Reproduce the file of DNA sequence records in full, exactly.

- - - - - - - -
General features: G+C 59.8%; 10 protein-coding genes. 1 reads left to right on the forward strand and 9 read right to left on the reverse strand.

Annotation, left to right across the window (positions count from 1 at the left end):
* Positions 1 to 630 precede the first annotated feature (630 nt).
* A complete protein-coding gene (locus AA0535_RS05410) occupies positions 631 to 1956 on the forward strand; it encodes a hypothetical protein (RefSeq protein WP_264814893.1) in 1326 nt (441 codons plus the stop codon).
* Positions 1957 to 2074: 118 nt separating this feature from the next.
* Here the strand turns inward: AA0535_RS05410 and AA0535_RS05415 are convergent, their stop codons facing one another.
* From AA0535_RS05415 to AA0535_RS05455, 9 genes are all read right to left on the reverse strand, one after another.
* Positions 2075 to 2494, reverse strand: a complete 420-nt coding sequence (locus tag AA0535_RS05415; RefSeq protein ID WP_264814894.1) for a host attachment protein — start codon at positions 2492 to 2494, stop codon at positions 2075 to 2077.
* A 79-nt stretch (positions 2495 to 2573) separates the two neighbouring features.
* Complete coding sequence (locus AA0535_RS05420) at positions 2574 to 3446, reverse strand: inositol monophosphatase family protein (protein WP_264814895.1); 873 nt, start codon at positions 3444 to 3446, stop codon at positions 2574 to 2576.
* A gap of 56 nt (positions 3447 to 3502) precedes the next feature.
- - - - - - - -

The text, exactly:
General features: G+C 59.8%; 10 protein-coding genes. 1 reads left to right on the forward strand and 9 read right to left on the reverse strand.

Annotation, left to right across the window (positions count from 1 at the left end):
* Positions 1 to 630 precede the first annotated feature (630 nt).
* A complete protein-coding gene (locus AA0535_RS05410) occupies positions 631 to 1956 on the forward strand; it encodes a hypothetical protein (RefSeq protein WP_264814893.1) in 1326 nt (441 codons plus the stop codon).
* Positions 1957 to 2074: 118 nt separating this feature from the next.
* Here the strand turns inward: AA0535_RS05410 and AA0535_RS05415 are convergent, their stop codons facing one another.
* From AA0535_RS05415 to AA0535_RS05455, 9 genes are all read right to left on the reverse strand, one after another.
* Positions 2075 to 2494, reverse strand: a complete 420-nt coding sequence (locus tag AA0535_RS05415; RefSeq protein ID WP_264814894.1) for a host attachment protein — start codon at positions 2492 to 2494, stop codon at positions 2075 to 2077.
* A 79-nt stretch (positions 2495 to 2573) separates the two neighbouring features.
* Complete coding sequence (locus AA0535_RS05420) at positions 2574 to 3446, reverse strand: inositol monophosphatase family protein (protein WP_264814895.1); 873 nt, start codon at positions 3444 to 3446, stop codon at positions 2574 to 2576.
* A gap of 56 nt (positions 3447 to 3502) precedes the next feature.